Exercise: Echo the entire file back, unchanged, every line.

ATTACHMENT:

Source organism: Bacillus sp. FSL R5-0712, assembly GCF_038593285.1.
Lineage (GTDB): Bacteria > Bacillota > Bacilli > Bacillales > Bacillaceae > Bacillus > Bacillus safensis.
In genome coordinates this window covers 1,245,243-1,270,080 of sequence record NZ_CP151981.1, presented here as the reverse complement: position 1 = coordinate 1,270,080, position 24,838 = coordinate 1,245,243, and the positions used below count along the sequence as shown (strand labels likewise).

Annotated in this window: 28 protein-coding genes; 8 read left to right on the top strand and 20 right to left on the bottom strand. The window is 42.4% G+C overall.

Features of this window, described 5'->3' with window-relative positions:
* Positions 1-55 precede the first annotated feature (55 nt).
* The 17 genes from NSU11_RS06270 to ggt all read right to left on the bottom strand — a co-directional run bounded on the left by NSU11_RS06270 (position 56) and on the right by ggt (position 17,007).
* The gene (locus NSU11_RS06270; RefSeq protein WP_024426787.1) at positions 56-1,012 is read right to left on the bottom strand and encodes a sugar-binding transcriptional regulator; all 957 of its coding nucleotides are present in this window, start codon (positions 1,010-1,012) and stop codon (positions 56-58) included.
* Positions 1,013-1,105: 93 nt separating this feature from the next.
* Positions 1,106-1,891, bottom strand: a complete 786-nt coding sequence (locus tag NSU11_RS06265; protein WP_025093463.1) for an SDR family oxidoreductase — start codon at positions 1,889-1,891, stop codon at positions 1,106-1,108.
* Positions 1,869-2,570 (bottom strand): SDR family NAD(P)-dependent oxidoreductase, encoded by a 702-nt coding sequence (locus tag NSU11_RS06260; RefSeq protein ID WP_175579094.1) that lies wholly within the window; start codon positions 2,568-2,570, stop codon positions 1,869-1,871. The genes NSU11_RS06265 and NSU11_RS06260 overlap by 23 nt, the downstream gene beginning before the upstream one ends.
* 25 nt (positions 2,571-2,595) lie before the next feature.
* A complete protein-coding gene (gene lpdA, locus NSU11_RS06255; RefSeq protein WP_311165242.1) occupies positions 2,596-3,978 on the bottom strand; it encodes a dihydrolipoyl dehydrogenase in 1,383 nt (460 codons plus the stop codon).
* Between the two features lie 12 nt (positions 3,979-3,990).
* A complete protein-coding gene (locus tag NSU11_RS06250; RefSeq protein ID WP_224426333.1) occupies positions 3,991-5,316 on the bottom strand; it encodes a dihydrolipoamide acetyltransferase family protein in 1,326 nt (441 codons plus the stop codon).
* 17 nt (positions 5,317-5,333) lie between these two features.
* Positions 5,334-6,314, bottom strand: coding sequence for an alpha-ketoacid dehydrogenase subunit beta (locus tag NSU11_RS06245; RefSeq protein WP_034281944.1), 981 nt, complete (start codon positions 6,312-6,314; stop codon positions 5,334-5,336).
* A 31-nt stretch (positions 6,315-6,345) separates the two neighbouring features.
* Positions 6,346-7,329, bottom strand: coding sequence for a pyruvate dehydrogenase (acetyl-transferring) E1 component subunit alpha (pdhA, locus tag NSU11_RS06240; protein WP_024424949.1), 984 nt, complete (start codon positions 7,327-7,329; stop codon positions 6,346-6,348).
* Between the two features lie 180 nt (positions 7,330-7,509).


Source organism: Bacillus sp. FSL R5-0712, assembly GCF_038593285.1.
Lineage (GTDB): Bacteria > Bacillota > Bacilli > Bacillales > Bacillaceae > Bacillus > Bacillus safensis.
In genome coordinates this window covers 1,245,243-1,270,080 of sequence record NZ_CP151981.1, presented here as the reverse complement: position 1 = coordinate 1,270,080, position 24,838 = coordinate 1,245,243, and the positions used below count along the sequence as shown (strand labels likewise).

Annotated in this window: 28 protein-coding genes; 8 read left to right on the top strand and 20 right to left on the bottom strand. The window is 42.4% G+C overall.

Features of this window, described 5'->3' with window-relative positions:
* Positions 1-55 precede the first annotated feature (55 nt).
* The 17 genes from NSU11_RS06270 to ggt all read right to left on the bottom strand — a co-directional run bounded on the left by NSU11_RS06270 (position 56) and on the right by ggt (position 17,007).
* The gene (locus NSU11_RS06270; RefSeq protein WP_024426787.1) at positions 56-1,012 is read right to left on the bottom strand and encodes a sugar-binding transcriptional regulator; all 957 of its coding nucleotides are present in this window, start codon (positions 1,010-1,012) and stop codon (positions 56-58) included.
* Positions 1,013-1,105: 93 nt separating this feature from the next.
* Positions 1,106-1,891, bottom strand: a complete 786-nt coding sequence (locus tag NSU11_RS06265; protein WP_025093463.1) for an SDR family oxidoreductase — start codon at positions 1,889-1,891, stop codon at positions 1,106-1,108.
* Positions 1,869-2,570 (bottom strand): SDR family NAD(P)-dependent oxidoreductase, encoded by a 702-nt coding sequence (locus tag NSU11_RS06260; RefSeq protein ID WP_175579094.1) that lies wholly within the window; start codon positions 2,568-2,570, stop codon positions 1,869-1,871. The genes NSU11_RS06265 and NSU11_RS06260 overlap by 23 nt, the downstream gene beginning before the upstream one ends.
* 25 nt (positions 2,571-2,595) lie before the next feature.
* A complete protein-coding gene (gene lpdA, locus NSU11_RS06255; RefSeq protein WP_311165242.1) occupies positions 2,596-3,978 on the bottom strand; it encodes a dihydrolipoyl dehydrogenase in 1,383 nt (460 codons plus the stop codon).
* Between the two features lie 12 nt (positions 3,979-3,990).
* A complete protein-coding gene (locus tag NSU11_RS06250; RefSeq protein ID WP_224426333.1) occupies positions 3,991-5,316 on the bottom strand; it encodes a dihydrolipoamide acetyltransferase family protein in 1,326 nt (441 codons plus the stop codon).
* 17 nt (positions 5,317-5,333) lie between these two features.
* Positions 5,334-6,314, bottom strand: coding sequence for an alpha-ketoacid dehydrogenase subunit beta (locus tag NSU11_RS06245; RefSeq protein WP_034281944.1), 981 nt, complete (start codon positions 6,312-6,314; stop codon positions 5,334-5,336).
* A 31-nt stretch (positions 6,315-6,345) separates the two neighbouring features.
* Positions 6,346-7,329, bottom strand: coding sequence for a pyruvate dehydrogenase (acetyl-transferring) E1 component subunit alpha (pdhA, locus tag NSU11_RS06240; protein WP_024424949.1), 984 nt, complete (start codon positions 7,327-7,329; stop codon positions 6,346-6,348).
* Between the two features lie 180 nt (positions 7,330-7,509).